by Karen Bovio, owner, grower, Specialty Growers nursery, Howell, MI
Now is the time of year that gardeners start to think about growing some plants from seed. If you've grown tomatoes and peppers from seed and found the experience rewarding, you might like to experiment with annuals and perennials from seed. (My top 5 for you...)
Perennials have a reputation for being finicky and hard to grow from seed. While it is true that some types have demanding germination requirements, many are quite easy and don't require a lot of special equipment.
It's important to understand that not all perennials can be grown from seed. Most named cultivars are complex hybrids, and will not "come true" from seed. Some cultivars do not even produce viable seed. Still, seed catalogs are filled with choices of perennials to grow from seed.
Often the germination tips in catalogs are brief, and little is said in regards to size of seed, length of time to germinate, or how long it takes to get a good-sized transplant that is ready to be planted outdoors. If you're new to seed starting, it's best to choose varieties that have relatively large seeds, germinate without elaborate temperature regimes, and grow quickly. Fortunately there are many that meet those criteria, including:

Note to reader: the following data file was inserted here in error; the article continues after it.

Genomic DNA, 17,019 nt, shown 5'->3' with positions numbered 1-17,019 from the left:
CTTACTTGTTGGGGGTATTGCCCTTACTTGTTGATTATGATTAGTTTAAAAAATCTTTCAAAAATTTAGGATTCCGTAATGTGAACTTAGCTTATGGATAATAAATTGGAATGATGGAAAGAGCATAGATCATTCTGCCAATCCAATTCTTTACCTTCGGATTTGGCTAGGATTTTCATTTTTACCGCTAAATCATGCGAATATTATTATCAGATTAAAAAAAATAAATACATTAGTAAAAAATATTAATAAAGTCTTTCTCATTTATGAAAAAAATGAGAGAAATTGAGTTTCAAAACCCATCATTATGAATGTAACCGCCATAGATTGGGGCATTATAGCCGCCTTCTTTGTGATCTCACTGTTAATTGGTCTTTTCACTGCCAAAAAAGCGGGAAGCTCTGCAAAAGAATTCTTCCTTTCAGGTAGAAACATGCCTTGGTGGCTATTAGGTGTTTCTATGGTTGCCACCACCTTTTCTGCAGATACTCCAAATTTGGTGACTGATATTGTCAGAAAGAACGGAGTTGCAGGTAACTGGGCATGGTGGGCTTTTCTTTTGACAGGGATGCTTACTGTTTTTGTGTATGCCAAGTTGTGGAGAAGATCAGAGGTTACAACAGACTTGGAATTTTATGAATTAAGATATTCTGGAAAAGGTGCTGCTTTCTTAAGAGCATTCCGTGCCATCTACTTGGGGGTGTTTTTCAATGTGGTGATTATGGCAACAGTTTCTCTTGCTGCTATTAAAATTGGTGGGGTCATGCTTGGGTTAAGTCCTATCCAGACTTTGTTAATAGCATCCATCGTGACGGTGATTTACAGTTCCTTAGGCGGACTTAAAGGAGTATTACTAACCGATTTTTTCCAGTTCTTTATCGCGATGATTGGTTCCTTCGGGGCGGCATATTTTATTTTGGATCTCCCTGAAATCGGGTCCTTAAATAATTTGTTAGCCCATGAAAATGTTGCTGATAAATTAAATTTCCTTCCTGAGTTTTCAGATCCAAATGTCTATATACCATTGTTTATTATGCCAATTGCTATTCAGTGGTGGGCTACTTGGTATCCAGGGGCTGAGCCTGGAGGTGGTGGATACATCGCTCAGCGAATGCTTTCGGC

Before discussing a few of my favorite choices, I'd like to stress the importance of using a sterile soil-less mix, specifically designed for seed starting. Do not use common potting soil, which may be too heavy, and may not be sterile. Seedlings are very susceptible to damping off diseases that may be carried in soil.
It is also necessary to have a good source of light. While it is helpful to use a fluorescent light set-up, a south window will suffice. As a rule of thumb, perennials have lower temperature requirements for germination than hot-season veggies and herbs like tomatoes, eggplants, and basil. Sixty to sixty-five degrees is usually fine, and many will germinate with even lower temps - they'll just take longer. If you have an electric heat mat, by all means use it, but it is not necessary for the varieties I've listed.